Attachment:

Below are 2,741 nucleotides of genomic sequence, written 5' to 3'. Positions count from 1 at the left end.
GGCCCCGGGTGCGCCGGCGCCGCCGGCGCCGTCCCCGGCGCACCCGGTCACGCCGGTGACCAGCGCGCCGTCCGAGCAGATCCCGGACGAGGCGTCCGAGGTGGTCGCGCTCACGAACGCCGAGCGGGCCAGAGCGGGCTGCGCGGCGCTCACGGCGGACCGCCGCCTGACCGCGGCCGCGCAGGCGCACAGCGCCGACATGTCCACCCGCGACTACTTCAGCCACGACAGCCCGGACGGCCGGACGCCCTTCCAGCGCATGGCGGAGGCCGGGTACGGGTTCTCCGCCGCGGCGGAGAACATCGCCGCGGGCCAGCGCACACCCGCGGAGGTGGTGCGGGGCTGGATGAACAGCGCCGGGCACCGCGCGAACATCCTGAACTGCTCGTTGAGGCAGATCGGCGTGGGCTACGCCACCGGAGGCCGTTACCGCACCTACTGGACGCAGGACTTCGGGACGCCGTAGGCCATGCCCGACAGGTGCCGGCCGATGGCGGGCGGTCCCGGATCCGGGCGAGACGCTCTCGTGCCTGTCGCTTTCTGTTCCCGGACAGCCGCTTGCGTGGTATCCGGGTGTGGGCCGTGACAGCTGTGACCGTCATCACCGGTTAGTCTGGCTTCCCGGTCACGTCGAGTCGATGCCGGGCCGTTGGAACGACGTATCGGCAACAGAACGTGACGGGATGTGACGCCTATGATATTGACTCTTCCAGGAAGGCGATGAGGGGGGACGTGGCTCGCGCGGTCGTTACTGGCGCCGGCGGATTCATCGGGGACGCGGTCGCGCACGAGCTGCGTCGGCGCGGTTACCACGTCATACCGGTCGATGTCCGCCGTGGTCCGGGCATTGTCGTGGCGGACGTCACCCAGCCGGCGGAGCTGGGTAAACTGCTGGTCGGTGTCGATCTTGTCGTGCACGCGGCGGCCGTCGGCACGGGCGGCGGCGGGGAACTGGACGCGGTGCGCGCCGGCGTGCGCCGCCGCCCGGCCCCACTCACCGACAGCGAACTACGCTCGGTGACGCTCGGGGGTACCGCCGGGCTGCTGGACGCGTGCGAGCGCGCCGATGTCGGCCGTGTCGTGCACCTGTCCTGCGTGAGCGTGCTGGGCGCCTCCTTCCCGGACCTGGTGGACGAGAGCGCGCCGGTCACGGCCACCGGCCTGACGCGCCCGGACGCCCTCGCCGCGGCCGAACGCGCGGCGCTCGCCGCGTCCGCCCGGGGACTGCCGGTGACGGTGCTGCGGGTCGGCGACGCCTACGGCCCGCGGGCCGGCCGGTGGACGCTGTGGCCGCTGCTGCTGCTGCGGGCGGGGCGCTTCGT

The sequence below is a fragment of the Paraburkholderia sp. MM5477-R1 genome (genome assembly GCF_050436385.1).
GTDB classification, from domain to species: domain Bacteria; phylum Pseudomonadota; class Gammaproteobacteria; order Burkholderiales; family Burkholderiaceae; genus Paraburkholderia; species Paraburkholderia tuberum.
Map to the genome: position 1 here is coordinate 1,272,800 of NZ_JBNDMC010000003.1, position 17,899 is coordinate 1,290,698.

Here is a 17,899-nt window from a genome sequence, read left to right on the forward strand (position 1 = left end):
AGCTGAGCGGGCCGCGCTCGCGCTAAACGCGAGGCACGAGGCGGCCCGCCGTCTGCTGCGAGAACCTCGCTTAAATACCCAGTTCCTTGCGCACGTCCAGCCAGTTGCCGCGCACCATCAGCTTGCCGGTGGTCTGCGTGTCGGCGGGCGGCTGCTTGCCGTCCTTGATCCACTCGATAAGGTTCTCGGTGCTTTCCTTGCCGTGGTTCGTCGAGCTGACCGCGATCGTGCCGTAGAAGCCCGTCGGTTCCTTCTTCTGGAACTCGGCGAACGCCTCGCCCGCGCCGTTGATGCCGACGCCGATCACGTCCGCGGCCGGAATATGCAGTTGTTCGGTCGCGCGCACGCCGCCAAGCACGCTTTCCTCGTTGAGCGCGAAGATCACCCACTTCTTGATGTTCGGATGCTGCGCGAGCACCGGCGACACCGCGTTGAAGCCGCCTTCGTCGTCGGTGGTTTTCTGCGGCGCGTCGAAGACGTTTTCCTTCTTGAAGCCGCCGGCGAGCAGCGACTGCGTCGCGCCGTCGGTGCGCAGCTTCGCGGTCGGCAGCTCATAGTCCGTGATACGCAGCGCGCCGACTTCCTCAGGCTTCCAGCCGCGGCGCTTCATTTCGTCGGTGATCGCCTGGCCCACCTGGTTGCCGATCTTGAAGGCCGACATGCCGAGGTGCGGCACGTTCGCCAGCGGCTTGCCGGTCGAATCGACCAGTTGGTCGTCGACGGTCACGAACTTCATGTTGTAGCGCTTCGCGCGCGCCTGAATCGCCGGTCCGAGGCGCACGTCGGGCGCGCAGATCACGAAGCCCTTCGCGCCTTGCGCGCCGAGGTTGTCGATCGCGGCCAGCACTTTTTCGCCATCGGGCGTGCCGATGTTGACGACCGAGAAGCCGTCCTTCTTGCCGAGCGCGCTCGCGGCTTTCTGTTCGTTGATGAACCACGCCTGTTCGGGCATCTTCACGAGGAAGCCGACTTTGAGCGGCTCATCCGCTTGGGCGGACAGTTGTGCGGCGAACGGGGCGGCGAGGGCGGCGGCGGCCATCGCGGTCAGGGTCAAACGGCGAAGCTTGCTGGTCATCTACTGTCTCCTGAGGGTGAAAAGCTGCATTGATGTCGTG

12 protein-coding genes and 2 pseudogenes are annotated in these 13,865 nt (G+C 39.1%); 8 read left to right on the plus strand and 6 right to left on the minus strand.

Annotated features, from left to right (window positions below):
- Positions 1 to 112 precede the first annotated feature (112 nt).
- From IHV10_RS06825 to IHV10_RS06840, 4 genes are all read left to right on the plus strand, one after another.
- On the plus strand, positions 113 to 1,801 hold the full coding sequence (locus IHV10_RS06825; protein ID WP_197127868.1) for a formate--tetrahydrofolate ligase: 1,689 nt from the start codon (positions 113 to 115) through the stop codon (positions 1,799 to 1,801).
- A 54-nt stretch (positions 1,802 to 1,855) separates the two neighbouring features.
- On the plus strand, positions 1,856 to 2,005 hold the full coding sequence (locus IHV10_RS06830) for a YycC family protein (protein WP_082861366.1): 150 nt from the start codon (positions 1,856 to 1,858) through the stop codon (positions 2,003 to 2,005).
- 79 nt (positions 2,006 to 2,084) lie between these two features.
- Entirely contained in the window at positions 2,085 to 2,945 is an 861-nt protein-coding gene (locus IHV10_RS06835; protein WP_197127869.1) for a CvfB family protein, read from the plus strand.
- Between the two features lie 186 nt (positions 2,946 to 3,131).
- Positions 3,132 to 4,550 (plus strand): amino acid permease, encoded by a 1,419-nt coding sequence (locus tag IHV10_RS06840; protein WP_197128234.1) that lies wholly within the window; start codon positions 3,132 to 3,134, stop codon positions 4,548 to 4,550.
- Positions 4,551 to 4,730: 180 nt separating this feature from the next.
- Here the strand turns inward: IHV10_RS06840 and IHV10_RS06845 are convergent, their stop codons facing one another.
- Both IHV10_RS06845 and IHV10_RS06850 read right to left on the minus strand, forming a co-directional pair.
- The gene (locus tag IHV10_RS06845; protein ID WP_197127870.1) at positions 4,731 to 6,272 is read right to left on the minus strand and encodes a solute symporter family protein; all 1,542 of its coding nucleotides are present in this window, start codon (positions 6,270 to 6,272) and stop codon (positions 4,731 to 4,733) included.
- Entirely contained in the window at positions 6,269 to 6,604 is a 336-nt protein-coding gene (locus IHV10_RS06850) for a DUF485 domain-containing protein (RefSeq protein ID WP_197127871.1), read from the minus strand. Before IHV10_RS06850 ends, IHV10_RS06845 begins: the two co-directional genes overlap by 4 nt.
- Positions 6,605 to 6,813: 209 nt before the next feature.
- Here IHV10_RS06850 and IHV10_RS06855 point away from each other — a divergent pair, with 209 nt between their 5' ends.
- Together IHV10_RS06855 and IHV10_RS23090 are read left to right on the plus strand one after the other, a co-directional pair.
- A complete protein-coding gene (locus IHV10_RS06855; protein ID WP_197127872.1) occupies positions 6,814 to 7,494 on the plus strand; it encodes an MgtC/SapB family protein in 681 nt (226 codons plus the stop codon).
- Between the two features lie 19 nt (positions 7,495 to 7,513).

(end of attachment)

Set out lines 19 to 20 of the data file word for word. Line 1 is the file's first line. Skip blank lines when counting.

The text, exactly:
- Positions 4,551 to 4,730: 180 nt separating this feature from the next.
- Here the strand turns inward: IHV10_RS06840 and IHV10_RS06845 are convergent, their stop codons facing one another.